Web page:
Nagel, Ernest (16 November 1901 - 22 September 1985)
An outspoken atheist and the John Dewey Professor of Philosophy at Columbia University, Nagel was author of Logic Without Metaphysics (1956) and, with Morris R. Cohen, An Introduction to Logic and Scientific Method (1934). In the former book, according to Anthony Flew, Nagel contends that (a) the familiar universe, sometimes called nature, is in truth all there is; and its manifest plurality is no sort of false front for any hidden or transcendental unit; and (b) “Organized matter” is primary “in the executive order of nature.” In short, Nagel’s naturalism admits no incorporeal, purely spiritual agents.
Nagel was, with Sidney Hook, one of the two philosophically most distinguished former pupils and lifelong admirers of John Dewey. He was editor of the Journal of Philosophy (1940–1956), of Philosophy of Science (1956–1959), and Journal of Symbolic Logic (1939–1945).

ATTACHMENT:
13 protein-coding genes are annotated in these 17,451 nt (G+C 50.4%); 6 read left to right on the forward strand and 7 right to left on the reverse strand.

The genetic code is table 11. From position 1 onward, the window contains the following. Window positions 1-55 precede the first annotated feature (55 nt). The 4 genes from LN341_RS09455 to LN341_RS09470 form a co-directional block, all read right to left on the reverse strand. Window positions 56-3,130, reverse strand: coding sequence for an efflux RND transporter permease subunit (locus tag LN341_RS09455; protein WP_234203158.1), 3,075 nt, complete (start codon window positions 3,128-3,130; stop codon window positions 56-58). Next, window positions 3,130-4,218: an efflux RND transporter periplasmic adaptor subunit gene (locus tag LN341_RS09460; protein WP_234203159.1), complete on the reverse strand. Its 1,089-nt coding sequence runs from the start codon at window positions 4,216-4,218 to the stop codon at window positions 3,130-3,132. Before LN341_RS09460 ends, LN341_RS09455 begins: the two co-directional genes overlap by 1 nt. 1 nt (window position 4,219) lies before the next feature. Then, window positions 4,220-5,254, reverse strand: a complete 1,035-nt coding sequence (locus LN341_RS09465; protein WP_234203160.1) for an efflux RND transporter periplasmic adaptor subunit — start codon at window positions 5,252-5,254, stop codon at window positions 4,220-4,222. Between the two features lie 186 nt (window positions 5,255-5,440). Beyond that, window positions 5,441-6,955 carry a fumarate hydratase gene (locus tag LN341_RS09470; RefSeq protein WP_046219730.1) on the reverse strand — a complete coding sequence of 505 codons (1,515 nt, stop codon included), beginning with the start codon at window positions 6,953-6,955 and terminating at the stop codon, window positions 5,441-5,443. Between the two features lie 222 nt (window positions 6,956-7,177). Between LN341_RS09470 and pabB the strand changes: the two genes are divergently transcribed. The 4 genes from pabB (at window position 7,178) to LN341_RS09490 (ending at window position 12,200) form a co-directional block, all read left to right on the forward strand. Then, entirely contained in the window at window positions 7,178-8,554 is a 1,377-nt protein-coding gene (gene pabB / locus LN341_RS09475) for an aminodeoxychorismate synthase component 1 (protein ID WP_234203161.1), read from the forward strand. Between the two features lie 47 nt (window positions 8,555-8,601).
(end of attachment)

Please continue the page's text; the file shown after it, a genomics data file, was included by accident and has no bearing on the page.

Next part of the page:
Dewey, Hook, and Nagel all were atheistic and, in philosophy, naturalists. Nagel preferred the labels “materialist” and ”contextual naturalist.” His naturalism, wrote H. S. Thayer in the Encyclopedia of Philosophy (Vol. 5), included “a place for imagination, liberal values, and human wisdom.”
He had been born in Prague in what then was the Austro-Hungarian Empire but emigrated to the United States at the age of 10. He received his B.S. from the City College of New York (CCNY) and his Ph. D. from Columbia University in 1930. Except for teaching a year at Rockefeller University, he spent his academic career at Columbia, where he became Chairman of the Philosophy Department.
Nagel was a Humanist Laureate in the Council for Secular Humanism’s International Academy of Humanism.